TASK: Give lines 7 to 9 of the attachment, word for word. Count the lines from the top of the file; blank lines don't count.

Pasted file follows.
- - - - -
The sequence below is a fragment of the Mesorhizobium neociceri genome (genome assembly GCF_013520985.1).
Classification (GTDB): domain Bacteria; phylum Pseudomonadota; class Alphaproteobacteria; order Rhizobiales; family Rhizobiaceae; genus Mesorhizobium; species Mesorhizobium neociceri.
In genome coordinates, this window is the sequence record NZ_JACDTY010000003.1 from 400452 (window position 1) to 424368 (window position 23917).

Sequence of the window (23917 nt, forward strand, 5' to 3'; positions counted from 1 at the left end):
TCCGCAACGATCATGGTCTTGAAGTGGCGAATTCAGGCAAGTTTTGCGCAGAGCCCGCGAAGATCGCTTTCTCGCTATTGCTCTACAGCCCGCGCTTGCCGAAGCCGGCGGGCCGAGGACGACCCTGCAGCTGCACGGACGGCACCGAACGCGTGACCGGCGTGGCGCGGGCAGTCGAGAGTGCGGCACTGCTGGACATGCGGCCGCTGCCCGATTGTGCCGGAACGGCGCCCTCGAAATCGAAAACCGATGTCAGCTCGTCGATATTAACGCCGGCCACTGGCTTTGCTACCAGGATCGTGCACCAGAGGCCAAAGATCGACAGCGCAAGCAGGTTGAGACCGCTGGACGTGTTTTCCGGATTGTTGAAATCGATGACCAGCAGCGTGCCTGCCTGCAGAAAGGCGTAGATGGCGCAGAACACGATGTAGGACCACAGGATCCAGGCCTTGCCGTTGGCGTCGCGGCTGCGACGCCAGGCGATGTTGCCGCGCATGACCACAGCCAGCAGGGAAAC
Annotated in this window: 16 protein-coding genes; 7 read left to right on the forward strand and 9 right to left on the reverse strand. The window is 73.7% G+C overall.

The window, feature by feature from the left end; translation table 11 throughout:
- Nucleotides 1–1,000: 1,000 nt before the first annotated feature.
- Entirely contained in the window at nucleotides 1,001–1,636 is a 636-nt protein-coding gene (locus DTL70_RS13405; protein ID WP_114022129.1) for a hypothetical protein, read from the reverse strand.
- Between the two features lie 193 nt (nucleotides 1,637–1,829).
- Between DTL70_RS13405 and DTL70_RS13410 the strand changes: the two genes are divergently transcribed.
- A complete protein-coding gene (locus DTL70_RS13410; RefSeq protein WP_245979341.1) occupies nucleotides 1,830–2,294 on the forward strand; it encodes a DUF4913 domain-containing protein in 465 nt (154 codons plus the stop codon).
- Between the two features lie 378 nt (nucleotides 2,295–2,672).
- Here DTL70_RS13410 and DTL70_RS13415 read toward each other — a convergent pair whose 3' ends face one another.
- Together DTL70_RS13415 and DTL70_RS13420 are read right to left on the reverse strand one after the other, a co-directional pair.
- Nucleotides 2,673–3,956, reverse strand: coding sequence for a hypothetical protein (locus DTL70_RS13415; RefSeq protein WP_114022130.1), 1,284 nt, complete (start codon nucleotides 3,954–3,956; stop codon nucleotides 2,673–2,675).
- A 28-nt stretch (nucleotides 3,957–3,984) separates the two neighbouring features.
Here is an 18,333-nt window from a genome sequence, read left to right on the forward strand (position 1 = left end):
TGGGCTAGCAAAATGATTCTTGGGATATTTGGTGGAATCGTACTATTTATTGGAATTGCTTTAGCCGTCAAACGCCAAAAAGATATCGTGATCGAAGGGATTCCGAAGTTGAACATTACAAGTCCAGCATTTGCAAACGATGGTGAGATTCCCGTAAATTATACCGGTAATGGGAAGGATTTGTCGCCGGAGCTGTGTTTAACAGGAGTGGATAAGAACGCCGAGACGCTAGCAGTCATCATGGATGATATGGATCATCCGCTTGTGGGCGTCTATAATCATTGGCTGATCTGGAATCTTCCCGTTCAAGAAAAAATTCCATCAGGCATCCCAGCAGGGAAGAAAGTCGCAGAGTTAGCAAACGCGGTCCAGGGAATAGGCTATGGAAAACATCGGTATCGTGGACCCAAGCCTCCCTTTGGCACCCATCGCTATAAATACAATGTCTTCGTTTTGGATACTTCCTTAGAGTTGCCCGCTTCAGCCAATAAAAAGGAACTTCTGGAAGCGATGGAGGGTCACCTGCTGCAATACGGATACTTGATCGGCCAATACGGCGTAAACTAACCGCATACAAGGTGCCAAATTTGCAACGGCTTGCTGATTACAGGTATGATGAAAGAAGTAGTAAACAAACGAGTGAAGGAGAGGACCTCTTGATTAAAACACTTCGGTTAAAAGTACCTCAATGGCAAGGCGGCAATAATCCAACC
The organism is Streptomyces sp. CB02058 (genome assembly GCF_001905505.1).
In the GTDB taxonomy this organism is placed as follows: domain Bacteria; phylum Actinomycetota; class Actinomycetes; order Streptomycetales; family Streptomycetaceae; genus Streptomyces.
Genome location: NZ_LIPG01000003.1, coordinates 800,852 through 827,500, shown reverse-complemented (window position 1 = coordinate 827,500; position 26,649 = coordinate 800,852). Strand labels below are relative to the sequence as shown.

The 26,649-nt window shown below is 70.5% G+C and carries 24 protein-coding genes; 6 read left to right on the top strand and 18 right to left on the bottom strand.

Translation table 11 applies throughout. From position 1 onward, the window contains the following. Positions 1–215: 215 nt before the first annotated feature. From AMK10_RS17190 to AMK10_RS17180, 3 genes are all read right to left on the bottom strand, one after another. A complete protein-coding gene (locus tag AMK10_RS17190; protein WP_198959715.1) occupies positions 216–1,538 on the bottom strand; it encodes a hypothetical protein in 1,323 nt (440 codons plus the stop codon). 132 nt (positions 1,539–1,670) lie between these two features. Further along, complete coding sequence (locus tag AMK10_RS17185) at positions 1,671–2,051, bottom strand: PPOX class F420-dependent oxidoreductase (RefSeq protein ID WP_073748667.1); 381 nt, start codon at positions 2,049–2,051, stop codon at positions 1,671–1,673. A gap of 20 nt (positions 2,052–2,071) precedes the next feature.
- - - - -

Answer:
The window, feature by feature from the left end; translation table 11 throughout:
- Nucleotides 1–1,000: 1,000 nt before the first annotated feature.
- Entirely contained in the window at nucleotides 1,001–1,636 is a 636-nt protein-coding gene (locus DTL70_RS13405; protein ID WP_114022129.1) for a hypothetical protein, read from the reverse strand.